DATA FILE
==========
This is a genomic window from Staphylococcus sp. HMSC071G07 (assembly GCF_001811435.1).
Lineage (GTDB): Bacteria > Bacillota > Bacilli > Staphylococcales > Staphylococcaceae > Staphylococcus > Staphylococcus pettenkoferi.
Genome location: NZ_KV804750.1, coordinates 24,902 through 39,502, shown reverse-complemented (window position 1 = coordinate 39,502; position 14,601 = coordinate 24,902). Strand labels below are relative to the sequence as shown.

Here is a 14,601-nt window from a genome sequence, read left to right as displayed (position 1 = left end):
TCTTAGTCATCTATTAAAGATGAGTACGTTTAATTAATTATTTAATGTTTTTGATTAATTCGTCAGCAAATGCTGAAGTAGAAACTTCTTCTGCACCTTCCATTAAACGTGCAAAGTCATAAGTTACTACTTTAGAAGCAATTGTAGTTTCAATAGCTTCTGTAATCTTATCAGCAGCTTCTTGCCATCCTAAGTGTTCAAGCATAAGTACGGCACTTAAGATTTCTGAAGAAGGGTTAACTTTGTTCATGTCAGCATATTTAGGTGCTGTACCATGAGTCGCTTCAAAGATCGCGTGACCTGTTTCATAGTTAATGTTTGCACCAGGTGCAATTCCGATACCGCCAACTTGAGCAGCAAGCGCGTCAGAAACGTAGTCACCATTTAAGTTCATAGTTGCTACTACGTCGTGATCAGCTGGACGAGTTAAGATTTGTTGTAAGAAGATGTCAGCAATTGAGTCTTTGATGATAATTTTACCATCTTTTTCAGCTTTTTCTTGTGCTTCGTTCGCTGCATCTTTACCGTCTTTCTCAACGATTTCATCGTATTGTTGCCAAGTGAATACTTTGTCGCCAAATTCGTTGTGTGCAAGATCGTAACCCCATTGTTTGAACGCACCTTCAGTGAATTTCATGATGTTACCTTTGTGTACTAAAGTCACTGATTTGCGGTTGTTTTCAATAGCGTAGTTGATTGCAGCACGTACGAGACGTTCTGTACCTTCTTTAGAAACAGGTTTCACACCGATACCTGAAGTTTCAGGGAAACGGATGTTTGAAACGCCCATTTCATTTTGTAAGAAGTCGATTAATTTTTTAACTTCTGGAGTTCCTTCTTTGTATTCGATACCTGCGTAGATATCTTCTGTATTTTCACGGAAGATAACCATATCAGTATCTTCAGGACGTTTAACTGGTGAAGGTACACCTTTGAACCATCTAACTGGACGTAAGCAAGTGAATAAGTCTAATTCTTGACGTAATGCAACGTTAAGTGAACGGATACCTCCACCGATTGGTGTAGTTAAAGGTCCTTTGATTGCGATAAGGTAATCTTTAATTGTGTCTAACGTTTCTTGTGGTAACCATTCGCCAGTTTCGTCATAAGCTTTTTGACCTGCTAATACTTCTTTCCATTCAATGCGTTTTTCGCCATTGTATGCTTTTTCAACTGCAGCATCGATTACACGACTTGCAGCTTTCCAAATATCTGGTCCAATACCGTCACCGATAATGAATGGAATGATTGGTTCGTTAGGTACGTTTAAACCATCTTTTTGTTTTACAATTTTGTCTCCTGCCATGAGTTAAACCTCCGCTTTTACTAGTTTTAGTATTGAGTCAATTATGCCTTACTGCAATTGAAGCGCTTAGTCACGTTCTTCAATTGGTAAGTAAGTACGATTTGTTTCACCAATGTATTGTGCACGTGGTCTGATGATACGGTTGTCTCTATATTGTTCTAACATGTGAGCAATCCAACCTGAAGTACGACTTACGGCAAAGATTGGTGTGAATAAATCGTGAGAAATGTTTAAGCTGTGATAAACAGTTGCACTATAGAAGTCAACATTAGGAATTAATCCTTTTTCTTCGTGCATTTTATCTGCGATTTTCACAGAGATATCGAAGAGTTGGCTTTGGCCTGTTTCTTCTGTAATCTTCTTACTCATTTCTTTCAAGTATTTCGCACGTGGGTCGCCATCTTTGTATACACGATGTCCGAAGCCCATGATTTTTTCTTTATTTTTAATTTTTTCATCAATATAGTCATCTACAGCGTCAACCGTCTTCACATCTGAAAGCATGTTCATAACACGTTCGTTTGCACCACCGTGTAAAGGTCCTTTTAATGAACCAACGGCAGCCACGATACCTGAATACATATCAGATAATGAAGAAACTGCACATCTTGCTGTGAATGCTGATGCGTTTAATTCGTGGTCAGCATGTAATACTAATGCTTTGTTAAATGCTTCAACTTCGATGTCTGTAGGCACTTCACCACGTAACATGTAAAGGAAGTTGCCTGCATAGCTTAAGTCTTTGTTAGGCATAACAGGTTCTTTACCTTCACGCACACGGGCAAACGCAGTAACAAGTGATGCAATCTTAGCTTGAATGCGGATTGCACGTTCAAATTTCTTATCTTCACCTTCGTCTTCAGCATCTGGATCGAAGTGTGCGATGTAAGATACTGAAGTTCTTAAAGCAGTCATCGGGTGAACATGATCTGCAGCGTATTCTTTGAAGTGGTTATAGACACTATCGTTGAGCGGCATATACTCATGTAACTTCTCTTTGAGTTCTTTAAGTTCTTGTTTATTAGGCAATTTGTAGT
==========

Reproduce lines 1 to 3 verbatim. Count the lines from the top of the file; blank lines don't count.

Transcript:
This is a genomic window from Staphylococcus sp. HMSC071G07 (assembly GCF_001811435.1).
Lineage (GTDB): Bacteria > Bacillota > Bacilli > Staphylococcales > Staphylococcaceae > Staphylococcus > Staphylococcus pettenkoferi.
Genome location: NZ_KV804750.1, coordinates 24,902 through 39,502, shown reverse-complemented (window position 1 = coordinate 39,502; position 14,601 = coordinate 24,902). Strand labels below are relative to the sequence as shown.